The president of the Catholic University of America in Washington, D.C. says his school will return to all-male and all-female dormitories in September. Here’s his reasoning. “The two most serious ethical challenges college students face are binge drinking and the culture of hooking up,” wrote John Garvey in The Wall Street Journal Monday. “Here is one simple step colleges can take to reduce both binge drinking and hooking up: Go back to single-sex residences,” he writes.
His only evidence appears to be a study by Christopher Kaczor of Loyola Marymount University that shows students in co-ed dorms report binge drinking more than twice as often as students in single-sex housing, and that students in co-ed housing are significantly more likely to have had a sexual partner in the past year. What the article doesn’t mention is whether Kaczor’s study controlled for the fact that many students who live in single-sex dorms have chosen to live there precisely because they wish to avoid alcohol and sex.
But what expression makes women attractive to men?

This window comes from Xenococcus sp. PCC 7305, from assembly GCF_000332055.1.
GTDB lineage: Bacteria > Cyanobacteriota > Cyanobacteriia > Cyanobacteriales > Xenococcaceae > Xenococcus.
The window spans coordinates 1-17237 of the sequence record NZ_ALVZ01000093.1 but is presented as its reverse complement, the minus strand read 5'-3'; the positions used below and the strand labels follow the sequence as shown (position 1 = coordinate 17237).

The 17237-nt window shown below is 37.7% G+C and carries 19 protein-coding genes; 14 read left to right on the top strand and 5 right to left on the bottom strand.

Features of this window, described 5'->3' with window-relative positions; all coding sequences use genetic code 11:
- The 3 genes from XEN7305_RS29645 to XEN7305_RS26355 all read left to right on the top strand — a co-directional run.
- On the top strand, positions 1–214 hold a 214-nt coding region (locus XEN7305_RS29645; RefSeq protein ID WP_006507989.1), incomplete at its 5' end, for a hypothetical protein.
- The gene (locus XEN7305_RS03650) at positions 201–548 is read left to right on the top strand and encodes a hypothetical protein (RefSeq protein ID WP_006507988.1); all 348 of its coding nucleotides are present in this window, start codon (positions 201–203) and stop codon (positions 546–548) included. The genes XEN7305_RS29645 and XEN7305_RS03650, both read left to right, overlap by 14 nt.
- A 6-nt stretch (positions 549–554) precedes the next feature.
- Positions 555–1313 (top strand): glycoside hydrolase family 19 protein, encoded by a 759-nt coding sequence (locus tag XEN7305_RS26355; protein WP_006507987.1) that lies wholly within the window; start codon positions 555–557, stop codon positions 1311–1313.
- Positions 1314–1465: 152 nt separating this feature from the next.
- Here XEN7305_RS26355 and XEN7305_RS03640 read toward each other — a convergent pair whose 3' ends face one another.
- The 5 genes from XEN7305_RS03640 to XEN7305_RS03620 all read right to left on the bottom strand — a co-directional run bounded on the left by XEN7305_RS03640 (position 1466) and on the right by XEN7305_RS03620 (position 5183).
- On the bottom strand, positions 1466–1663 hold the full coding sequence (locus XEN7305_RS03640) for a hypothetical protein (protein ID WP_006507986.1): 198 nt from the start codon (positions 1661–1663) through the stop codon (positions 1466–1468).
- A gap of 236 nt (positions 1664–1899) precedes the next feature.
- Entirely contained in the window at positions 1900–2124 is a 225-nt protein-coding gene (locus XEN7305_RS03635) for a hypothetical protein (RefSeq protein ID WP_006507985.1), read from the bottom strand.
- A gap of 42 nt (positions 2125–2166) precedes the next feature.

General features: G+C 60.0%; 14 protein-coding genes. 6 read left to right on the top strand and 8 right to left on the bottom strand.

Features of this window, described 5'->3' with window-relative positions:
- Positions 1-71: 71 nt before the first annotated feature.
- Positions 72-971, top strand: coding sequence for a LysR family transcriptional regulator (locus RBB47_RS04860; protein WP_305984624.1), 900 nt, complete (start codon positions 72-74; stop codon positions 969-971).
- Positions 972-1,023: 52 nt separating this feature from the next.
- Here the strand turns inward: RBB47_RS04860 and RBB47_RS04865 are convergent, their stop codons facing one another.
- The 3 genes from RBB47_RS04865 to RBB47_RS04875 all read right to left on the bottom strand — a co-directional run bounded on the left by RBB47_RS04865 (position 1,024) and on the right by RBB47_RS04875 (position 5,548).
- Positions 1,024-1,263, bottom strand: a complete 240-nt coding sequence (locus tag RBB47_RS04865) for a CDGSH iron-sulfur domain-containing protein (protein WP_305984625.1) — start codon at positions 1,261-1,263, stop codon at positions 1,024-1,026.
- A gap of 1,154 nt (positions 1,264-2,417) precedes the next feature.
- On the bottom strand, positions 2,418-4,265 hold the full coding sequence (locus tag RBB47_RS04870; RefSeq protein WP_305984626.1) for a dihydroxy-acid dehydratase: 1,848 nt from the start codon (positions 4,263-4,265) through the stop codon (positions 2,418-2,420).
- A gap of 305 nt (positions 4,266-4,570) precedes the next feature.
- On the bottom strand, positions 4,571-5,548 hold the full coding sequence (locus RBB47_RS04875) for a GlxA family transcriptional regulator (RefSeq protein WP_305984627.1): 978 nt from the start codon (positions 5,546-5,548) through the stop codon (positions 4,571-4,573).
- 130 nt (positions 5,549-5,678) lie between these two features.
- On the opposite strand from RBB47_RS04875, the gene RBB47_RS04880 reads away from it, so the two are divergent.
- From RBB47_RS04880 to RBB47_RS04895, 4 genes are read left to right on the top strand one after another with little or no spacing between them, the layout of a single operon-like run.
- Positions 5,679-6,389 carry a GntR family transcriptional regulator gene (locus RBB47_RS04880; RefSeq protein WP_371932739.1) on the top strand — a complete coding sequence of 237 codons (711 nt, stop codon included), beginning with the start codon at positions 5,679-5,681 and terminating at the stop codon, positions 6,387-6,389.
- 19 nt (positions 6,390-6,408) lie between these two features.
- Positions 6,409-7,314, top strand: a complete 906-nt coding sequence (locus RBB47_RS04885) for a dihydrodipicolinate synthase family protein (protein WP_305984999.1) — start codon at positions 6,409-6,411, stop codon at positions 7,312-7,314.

People who are looking for a date this weekend should pay attention to a new study from the University of British Columbia, which determined which facial expressions are more and less sexually attractive to straight members of the opposite sex. Psychologist Jessica Tracy and graduate student Alec Beall asked 1,000 adults rate the attractiveness of people in photographs who were displaying either pride, happiness, shame or a neutral expression. Women were most likely to rate a guy as attractive when he was displaying pride on his face, rather than a smiled or no expression. In contrast, men were more likely to call a women hot when she had an inviting grin. The study adds weight to a growing the theory that humans shop around for signals of potentially higher reproductive success. “[Pride] could signal high status [in men],” which is important for moms-to-be Tracy told to The Vancouver Sun. Straight males may be attracted to happy women because it signals sexual “receptiveness,” she said. The study will be published in the journal Emotion.